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Economics and Quality of Life in Oncology Clinical Practice

Economics and Quality of Life in Oncology Clinical Practice

Pharmacoeconomics and outcomes research are two new sciences that are beginning to affect the practice of oncology. As cost awareness in cancer care becomes acute, practicing oncologists must understand how to apply these sciences to their practices. This publication represents the proceedings of the symposium, Economics and Quality of Life in Oncology Clinical Practice, which was held on November 19, 1997, on the occasion of the EORTC meeting during The First European Conference on the Economics of Cancer. The presentations at the symposium provided an overview of some studies that have begun to explore the variety of activities comprising outcomes assessment, and how such data can be used to help deliver high quality patient care in a cost-conscious environment.

Bruce E. Hillner, MD, from the Medical College of Virginia in Richmond, Virginia, presented results of a post hoc economic analysis of treatment of advanced non-small-cell lung cancer. His analysis used findings from a previous randomized trial, conducted by Le Chevalier and colleagues, of 612 patients who received vinorelbine alone, vinorelbine plus cisplatin, or vindesine plus cisplatin. Results showed that the vinorelbine/cisplatin regimen was most effective in terms of mean survival and at an acceptable cost-effectiveness; and vinorelbine monotherapy had the lowest costs due to fewer required antiemetic agents and laboratory tests.

Another economic analysis of non-small-cell lung cancer treatment was reported by William K. Evans, MD, FRCPC from the Ottawa Regional Cancer Centre in Ottawa, Ontario, Canada. This analysis used Statistics Canada’s Population Health Model to determine the costs of managing stage IV non-small-cell lung cancer patients with any of the three regimens assessed in the study by Le Chevalier et al, as well as other standard regimens (ie, vinblastine/cisplatin and etoposide/cisplatin), against best supportive care. They found that the cost-effectiveness of each of the regimens was within an acceptable range for health care interventions in Canada. These data, along with results from meta-analyses demonstrating a survival advantage in non-small-cell lung cancer patients who receive treatment, show that the perceived high costs of treatment should not deter physicians from prescribing chemotherapy for such patients.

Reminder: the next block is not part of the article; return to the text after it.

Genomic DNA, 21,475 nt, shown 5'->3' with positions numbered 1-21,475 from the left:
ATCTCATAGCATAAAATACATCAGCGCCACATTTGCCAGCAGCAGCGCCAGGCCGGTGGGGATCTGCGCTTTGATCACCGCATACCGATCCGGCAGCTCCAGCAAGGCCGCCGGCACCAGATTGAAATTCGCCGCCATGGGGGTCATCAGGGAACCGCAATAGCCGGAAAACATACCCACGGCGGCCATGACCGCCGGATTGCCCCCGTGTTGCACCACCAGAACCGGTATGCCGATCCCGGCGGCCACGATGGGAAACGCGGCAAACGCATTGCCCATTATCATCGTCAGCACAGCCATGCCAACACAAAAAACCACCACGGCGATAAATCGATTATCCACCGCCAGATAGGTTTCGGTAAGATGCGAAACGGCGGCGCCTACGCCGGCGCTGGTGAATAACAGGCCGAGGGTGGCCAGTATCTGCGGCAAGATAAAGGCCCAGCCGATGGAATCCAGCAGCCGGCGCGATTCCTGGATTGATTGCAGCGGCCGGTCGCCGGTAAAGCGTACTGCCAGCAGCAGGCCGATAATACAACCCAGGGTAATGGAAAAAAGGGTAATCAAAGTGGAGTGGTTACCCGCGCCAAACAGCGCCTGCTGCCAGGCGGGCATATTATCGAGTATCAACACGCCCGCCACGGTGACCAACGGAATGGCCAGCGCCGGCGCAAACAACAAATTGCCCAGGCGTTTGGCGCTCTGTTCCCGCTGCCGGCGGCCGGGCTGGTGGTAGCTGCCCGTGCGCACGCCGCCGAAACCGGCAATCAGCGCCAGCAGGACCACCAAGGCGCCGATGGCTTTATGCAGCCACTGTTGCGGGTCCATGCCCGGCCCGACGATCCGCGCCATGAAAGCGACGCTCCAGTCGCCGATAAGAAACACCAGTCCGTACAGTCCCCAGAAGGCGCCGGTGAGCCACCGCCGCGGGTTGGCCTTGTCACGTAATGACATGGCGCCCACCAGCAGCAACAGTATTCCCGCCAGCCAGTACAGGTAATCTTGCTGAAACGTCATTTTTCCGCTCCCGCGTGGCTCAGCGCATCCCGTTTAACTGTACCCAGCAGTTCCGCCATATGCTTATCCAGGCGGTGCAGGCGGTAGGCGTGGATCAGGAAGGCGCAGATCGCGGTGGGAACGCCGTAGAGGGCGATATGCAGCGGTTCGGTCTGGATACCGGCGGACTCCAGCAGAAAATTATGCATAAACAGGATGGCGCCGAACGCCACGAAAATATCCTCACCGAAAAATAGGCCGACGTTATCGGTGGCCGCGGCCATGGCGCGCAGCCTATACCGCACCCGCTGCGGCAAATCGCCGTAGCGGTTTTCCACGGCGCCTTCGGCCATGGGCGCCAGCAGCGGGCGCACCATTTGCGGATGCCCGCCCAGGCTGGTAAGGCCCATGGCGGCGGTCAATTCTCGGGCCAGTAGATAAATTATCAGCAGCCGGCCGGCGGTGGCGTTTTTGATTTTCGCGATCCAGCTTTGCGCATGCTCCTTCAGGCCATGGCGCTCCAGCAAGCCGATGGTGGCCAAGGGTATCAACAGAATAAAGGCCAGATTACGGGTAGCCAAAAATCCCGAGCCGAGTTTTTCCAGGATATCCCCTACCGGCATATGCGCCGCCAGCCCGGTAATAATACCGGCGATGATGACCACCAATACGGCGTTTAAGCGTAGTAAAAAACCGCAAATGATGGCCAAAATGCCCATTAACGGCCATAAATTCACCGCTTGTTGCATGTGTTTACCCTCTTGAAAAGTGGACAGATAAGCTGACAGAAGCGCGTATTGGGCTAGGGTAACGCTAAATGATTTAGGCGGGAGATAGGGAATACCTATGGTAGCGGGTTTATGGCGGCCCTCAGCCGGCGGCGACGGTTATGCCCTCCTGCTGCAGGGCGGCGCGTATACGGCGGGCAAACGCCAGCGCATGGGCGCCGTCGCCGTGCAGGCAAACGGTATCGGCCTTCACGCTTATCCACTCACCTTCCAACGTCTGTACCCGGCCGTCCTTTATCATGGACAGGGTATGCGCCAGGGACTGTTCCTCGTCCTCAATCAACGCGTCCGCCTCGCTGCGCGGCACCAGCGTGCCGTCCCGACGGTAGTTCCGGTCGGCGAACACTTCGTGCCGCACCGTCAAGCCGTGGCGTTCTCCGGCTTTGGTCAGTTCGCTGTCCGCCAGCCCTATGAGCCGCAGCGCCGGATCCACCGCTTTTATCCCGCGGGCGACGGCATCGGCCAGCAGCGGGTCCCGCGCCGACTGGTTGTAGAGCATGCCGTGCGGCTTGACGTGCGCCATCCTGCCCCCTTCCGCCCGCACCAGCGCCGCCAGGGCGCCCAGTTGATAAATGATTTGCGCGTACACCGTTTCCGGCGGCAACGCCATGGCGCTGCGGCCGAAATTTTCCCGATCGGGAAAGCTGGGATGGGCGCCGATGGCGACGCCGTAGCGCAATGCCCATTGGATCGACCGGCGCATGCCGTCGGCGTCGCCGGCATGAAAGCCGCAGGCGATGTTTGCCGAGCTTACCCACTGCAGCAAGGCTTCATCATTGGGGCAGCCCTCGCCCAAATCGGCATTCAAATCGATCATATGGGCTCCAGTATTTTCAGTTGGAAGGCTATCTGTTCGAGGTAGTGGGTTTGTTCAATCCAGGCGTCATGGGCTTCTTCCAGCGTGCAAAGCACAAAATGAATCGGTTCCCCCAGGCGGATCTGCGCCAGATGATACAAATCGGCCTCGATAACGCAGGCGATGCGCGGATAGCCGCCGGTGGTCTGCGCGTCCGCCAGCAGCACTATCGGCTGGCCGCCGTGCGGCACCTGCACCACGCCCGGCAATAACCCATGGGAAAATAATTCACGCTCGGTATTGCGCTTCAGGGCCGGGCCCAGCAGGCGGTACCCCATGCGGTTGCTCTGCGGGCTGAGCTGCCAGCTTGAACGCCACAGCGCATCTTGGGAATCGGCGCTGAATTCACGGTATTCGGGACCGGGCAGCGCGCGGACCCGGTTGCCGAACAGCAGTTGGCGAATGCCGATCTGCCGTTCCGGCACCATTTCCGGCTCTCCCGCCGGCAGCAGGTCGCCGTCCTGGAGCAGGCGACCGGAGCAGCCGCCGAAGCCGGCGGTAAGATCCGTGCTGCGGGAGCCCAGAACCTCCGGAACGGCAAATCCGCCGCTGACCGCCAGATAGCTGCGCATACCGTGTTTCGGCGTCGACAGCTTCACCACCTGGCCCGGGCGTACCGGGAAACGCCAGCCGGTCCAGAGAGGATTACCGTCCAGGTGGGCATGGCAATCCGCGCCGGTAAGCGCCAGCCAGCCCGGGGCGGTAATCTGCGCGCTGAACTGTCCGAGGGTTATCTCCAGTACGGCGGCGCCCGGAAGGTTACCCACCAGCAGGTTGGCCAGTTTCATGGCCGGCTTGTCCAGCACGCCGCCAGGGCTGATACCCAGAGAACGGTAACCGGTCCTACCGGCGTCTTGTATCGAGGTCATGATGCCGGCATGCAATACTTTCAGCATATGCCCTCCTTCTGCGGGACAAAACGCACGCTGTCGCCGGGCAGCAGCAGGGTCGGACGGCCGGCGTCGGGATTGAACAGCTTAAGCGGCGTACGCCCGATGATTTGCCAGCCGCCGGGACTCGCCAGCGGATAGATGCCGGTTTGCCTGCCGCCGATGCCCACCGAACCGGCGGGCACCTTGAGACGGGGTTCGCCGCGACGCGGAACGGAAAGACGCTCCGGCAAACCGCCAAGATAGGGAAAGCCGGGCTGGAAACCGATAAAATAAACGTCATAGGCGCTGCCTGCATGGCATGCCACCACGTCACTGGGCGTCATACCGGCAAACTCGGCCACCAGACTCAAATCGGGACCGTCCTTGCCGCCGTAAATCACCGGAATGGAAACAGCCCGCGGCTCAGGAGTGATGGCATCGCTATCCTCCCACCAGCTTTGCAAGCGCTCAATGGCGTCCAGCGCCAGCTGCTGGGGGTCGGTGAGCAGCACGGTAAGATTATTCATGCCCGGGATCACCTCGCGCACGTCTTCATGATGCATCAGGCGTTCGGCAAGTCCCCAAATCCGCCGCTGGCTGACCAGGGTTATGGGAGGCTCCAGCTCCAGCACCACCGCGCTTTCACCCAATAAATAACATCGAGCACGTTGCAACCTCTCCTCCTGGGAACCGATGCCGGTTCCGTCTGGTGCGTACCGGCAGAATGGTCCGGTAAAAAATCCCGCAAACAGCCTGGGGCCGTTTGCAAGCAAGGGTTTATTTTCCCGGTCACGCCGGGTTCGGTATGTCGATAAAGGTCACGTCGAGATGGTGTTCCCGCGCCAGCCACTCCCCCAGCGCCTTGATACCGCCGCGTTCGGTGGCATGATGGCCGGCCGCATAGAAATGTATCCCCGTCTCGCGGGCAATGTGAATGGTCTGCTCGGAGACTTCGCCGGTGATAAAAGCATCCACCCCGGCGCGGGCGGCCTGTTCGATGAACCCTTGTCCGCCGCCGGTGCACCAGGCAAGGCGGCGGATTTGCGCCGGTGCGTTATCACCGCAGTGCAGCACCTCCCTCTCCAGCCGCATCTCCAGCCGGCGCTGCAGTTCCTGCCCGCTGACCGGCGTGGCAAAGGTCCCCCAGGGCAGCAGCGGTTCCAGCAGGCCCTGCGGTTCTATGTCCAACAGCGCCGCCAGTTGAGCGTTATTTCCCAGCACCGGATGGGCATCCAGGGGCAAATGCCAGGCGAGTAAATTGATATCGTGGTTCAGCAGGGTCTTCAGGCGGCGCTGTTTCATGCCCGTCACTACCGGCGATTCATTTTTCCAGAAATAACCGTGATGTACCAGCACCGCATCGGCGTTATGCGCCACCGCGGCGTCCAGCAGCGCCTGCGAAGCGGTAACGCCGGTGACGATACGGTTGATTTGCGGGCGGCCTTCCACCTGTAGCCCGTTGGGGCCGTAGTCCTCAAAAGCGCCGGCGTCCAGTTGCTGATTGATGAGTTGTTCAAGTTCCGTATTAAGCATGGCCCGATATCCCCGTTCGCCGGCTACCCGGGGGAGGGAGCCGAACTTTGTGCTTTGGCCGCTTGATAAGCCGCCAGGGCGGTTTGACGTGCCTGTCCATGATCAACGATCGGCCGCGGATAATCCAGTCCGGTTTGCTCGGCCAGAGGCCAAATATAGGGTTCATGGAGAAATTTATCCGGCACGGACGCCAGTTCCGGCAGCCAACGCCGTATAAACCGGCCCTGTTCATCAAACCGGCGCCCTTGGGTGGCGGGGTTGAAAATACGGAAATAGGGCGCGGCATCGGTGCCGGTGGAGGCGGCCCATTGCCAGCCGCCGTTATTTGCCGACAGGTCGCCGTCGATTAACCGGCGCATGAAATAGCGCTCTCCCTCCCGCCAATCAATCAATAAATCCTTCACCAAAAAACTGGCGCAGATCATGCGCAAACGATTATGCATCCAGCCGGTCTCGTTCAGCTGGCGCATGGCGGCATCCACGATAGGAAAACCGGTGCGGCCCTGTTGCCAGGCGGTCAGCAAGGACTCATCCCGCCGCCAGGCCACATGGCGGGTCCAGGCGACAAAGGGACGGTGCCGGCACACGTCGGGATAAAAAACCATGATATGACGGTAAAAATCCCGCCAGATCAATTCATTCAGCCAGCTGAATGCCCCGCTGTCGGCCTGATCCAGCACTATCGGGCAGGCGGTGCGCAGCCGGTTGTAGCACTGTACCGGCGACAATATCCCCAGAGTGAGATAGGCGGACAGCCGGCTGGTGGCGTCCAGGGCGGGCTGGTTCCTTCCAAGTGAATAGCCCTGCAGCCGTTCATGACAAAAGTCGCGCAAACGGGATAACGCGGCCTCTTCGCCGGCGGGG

Quality of life issues regarding treatment of metastatic breast cancer were presented by Robert W. Carlson, MD, from Stanford University Medical Center in Palo Alto, California. He emphasized that consideration of quality of life is critical in this setting because the toxicity of treatment must be weighed against the often modest gains in survival it produces, and because the primary goal of therapy is often palliation. He pointed out that several trials have shown that response to treatment is associated with an improved quality of life. Furthermore, new hormonal and cytotoxic agents active against breast cancer, including the taxanes and vinorelbine, have become available, some of which may offer quality of life advantages, such as decreased toxicity and increased ease of administration.